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There are a number of factors that go into “proving” a claim to religious exemption from COVID-19 vaccine mandates.

Any employee who wants to claim a religious exemption from mandated COVID-19 vaccines must first make their employer aware of the request. This involves indicating that they need an accommodation due to a conflict between their religious beliefs and the vaccine mandate.

At that point, if an accommodation solution isn’t immediately apparent, then the employer should engage in an interactive process to discuss the request and what kind of accommodations may be effective for that particular person’s job. At that point, it would be confirmed (or not confirmed) that the exemption/accommodations do not pose an undue hardship or more than just a very minor cost to the employer.

For example, let’s take one of the possible accommodations listed by the EEOC as a reasonable accommodation: periodic testing. If the proposed accommodation was periodic testing at the expense of the employee—let’s say every other day, or once a week—that, in my opinion, would be a reasonable accommodation. It would have very little cost to the employer and would satisfy the requirements under both the religious exemption and a vaccine mandate. As such, a lot of the employees seeking exemption are offering that sort of testing as a potential accommodation under the religious exemption and also under the ADA medical exemption.

What Are The Reasonable Accommodation Provisions Of Federal Non-Discrimination Laws That Could Apply To The Requirement Of All Employees To Be Vaccinated For COVID-19 In The Workplace?

When looking at reasonable accommodations, we first have to look at what the relevant case law or statute says, and what it doesn’t say.

At this point, the particular area of the law dealing with COVID-19 vaccinations hasn’t been fully decided. It will be decided, likely very soon, through the appellate process, but as of right now there is no such source.

The next thing we look through is the EEOC guidelines on reasonable accommodations. The EEOC guidelines are persuasive, but they are not binding. That means that the Courts of Appeal or the District Court isn’t mandated to follow the EEOC guidance. Rather, they are encouraged to use them as a resource in determining what the intent of the law is.

Still, in the meantime, the EEOC has given us some helpful guidelines on what would be considered a reasonable accommodation for COVID-19 vaccine exemptions. The examples given are:

  • Wearing a facemask
  • Social distancing
  • Working from home or remotely
  • Working modified schedules or on different projects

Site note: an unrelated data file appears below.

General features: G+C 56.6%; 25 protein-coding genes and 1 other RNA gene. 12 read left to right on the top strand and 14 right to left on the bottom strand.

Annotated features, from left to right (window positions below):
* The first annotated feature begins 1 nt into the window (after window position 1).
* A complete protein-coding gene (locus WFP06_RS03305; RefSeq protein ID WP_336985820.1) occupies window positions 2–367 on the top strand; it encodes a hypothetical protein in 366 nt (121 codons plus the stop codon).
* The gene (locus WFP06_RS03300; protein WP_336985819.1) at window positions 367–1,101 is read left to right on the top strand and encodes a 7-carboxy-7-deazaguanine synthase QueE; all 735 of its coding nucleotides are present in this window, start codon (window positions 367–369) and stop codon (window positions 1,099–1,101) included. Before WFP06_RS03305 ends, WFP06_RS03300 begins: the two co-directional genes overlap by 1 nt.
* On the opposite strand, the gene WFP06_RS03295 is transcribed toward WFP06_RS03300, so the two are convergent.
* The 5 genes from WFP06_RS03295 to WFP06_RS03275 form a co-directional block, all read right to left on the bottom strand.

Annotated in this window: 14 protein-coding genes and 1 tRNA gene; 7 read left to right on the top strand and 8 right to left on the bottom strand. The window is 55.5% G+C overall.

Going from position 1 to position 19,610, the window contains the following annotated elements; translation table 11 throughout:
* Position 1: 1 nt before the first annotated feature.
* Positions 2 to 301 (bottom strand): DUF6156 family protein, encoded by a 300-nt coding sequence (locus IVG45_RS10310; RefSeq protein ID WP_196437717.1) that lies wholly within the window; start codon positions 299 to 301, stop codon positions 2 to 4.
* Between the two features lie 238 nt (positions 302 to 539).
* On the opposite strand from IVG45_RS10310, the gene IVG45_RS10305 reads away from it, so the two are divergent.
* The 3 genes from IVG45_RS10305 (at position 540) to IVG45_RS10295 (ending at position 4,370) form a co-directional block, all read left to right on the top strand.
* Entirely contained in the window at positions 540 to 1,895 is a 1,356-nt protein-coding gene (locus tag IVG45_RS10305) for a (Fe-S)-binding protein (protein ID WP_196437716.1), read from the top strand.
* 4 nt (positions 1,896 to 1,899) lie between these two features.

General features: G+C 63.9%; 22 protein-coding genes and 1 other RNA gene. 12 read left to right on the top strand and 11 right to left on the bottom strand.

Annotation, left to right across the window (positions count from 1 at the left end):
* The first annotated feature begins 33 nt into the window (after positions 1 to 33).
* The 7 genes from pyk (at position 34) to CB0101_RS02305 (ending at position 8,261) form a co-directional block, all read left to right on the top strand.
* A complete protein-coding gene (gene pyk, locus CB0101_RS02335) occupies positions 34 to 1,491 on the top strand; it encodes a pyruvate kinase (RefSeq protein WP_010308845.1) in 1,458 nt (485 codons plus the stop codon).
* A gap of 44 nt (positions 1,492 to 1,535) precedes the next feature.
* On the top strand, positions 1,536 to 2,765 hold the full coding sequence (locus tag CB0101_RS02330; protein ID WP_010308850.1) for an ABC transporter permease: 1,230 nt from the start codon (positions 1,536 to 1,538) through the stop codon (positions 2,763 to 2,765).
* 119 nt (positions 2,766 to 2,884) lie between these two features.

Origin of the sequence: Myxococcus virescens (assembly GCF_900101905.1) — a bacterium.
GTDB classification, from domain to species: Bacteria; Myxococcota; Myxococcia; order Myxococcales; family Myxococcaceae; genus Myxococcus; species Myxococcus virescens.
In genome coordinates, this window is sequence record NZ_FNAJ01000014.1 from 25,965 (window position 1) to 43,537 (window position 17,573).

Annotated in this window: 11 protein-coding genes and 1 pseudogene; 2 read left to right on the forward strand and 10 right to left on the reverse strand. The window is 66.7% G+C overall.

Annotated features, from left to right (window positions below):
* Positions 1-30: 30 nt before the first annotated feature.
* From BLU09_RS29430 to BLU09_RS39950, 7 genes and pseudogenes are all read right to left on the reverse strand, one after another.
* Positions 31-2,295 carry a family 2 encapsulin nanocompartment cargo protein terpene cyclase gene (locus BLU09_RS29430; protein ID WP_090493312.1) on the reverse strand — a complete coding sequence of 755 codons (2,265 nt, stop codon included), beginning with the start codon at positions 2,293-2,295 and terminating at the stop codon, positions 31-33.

• Periodic COVID-19 testing.

Those are some reasonable accommodations posed by the EEOC, which may be available under the religious exemption request or a medical request under the ADA.

How Does An Employee File For A Religious Exemption Or A Reasonable Accommodation Provision To A COVID-19 Vaccine Mandate In The Workplace?

When requesting or filing a religious exemption or reasonable accommodation request, it’s important to remember that there aren’t any magic words that have to be said or a special form that has to be given or a note from your pastor that has to be produced. You simply need to provide notice that you have a need for an accommodation and that you’re requesting that accommodation due to a conflict between your religion and the vaccine mandate necessary for work.

However, if it’s not obviously apparent what type of accommodation that you’re requesting, then an interactive process should begin. It’s often a very informal conversation between the employee and the employer, asking simple questions about how the religious belief or practice conflicts with the work mandate.

Within that conversation, another matter should be discussed: namely, which accommodation that’s reasonable will put the least amount of hardship onto the employer. This could be as simple as the employer reassigning the employee to another part of the workplace so they’re not around people. It could be as simple as allowing an employee to work from home or requiring masking, social distancing, and/or periodic testing.

Those could all be reasonable accommodations that may be discussed in the interactive process between the employer and the employee (or sometimes, between the employee and the HR professional working for the employer).

Still the first step is providing notice, either verbally or in written form. Written notice is probably the better option. You might simply write, “I have a need for religious accommodation because there’s a conflict between my religion and the vaccine-mandated policy that the company has implored”. They may ask you specifics about how which religious beliefs conflict with the vaccine mandate and how, but they can’t give you a religious test in order to claim the exemption.

It should also be noted that claiming a religious exemption does not preclude you from also claiming a medical exemption. I recently had a case where a particular employer denied a religious exemption because the employee had requested a medical exemption (and was denied). However, it’s not one or the other. You can certainly have a medical condition as well as a religious issue with the vaccine mandate, and as long as it’s meeting all the criteria (you have a sincerely held religious belief that conflicts with getting the vaccine and/or you have a disability that interferes with getting the vaccine) and it’s not an undue hardship, then employers generally must grant those exemptions.

For more information on Employment Laws & COVID Vaccination In Florida, an initial consultation is your next best step. Get the information and legal answers you are seeking by calling (954) 546-7608 today.

Micah Longo, Esq.

Call Now For A Personalized Consultation
(954) 546-7608